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    Mookie Betts
    Mookie BettsAshley Landis/Associated Press

    Fenn: Mookie Betts, Los Angeles Dodgers

    I really wanted to pick Juan Soto here. But Betts just seems—for lack of a better word—comfortable in Los Angeles. He is the engine in that Dodgers lineup and the best defensive outfielder (if not best defender, period) in baseball. A superlative season from Betts and dominant Dodgers campaign could result in his second MVP.


    Mastracco: Mookie Betts, Los Angeles Dodgers

    Betts will join Frank Robinson as the only player to win the MVP award in the American League and the National League. He has a lot of competition with three of the best young players in the game in Fernando Tatis Jr., Ronald Acuna Jr. and Juan Soto, but he's showed no signs of slowing down at age 28, and he'll have another monstrous season for the Dodgers as they try to defend their World Series title.


    Reuter: Ronald Acuna Jr., Atlanta Braves

    Beneath the surface of his terrific power-speed production, Acuna quietly raised his walk rate from 10.6 to 18.8 percent last season, and with it came an elite .406 on-base percentage. That's a really good young player making the necessary adjustments to be great.


    Rymer: Fernando Tatis Jr., San Diego Padres

    It's probably between him, Ronald Acuna Jr., Juan Soto and Mookie Betts. There's no wrong pick there, but it's simply hard to turn away from Tatis after he broke into elite territory on offense and defense last year. Of course, this is assuming that his injured left shoulder doesn't become a nagging issue.


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    Mike Trout
    Mike TroutDavid Zalubowski/Associated Press

    Fenn: Mike Trout, Los Angeles Angels

    Mike Trout told Ken Rosenthal he had been "fighting something" in the batter's box for the better part of a year. This is the same guy who had a .993 OPS in 2020 and has spent the spring flying around displaying terrific glove work. Yeah, I think it's entirely possible Trout gets his fourth American League MVP in 2021.


    Mastracco: Mike Trout, Los Angeles Angels

    He's the best player in baseball. It's an easy argument and an easy pick. He'll hit 40-plus home runs, have an OPS over 1.000, and he'll put the Angels on his back to try to get to the postseason for only the second time in his career.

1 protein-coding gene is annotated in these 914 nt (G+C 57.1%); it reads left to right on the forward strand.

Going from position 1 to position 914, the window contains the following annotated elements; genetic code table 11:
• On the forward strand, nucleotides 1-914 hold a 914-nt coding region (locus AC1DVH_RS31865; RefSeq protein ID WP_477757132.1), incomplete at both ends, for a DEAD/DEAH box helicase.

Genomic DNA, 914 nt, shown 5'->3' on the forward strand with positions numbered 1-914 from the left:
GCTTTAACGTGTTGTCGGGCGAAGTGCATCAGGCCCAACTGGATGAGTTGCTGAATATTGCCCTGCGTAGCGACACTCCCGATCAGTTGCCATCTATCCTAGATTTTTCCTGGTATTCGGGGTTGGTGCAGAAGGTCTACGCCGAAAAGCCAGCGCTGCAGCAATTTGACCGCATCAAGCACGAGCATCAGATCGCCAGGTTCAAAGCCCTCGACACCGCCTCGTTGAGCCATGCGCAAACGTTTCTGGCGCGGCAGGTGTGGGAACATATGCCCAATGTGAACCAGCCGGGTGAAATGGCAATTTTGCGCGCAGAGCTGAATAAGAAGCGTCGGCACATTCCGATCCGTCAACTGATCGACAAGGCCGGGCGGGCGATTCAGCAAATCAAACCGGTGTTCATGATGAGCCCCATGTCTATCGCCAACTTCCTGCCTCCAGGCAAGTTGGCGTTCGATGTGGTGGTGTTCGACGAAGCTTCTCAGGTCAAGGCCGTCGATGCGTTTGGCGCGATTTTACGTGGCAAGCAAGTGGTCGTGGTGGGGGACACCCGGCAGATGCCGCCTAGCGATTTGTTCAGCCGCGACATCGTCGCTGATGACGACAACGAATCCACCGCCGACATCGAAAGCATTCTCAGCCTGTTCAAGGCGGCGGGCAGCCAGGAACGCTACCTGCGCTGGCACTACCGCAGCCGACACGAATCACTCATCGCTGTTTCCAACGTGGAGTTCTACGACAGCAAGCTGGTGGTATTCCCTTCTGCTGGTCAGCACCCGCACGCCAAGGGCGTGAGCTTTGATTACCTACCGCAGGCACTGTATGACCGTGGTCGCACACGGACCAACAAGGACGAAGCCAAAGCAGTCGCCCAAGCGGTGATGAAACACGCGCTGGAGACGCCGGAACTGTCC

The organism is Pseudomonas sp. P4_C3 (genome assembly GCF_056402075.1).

Reuter: Jose Ramirez, Cleveland

    Ramirez nearly stole the award last year when he hit .366/.453/.841 with 10 home runs in 23 games in September. He's finished in the top three in balloting three times in the last four years, and if Cleveland can make the playoffs on the other side of the Francisco Lindor trade, he'll have a compelling case.


    Rymer: Shohei Ohtani, Los Angeles Angels

    This is the first time in a while that he's been 100 percent healthy for spring training and, boy, does it show. Whether he can stay healthy remains a big question. But if he does, 20-odd starts with a sub-3.00 ERA on the mound and a .900 OPS and 20-odd home runs at the plate would make him MVP material.

NL Pennant Winner

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    Ross D. Franklin/Associated Press

    Fenn: Atlanta Braves

    The Braves have an offense that ranked first in the NL in OPS last season and only seems to be improving by the year. The additions of Charlie Morton and Drew Smyly could be two of the more unheralded moves of the offseason, as Atlanta's rotation looks much deeper pending Mike Soroka's eventual return. The Braves came within a game of beating the Dodgers last season. They'll get over the hump this time en route to their first NL Pennant since 1999.


    Mastracco: Los Angeles Dodgers

    It's the most loaded team in baseball. Sure, the Dodgers will have to fight off the San Diego Padres in their own division, and they have challengers out East in the New York Mets and Atlanta Braves. But they have so much depth at nearly every position that it's overwhelming and should be what keys them to another National League pennant.


    Reuter: Los Angeles Dodgers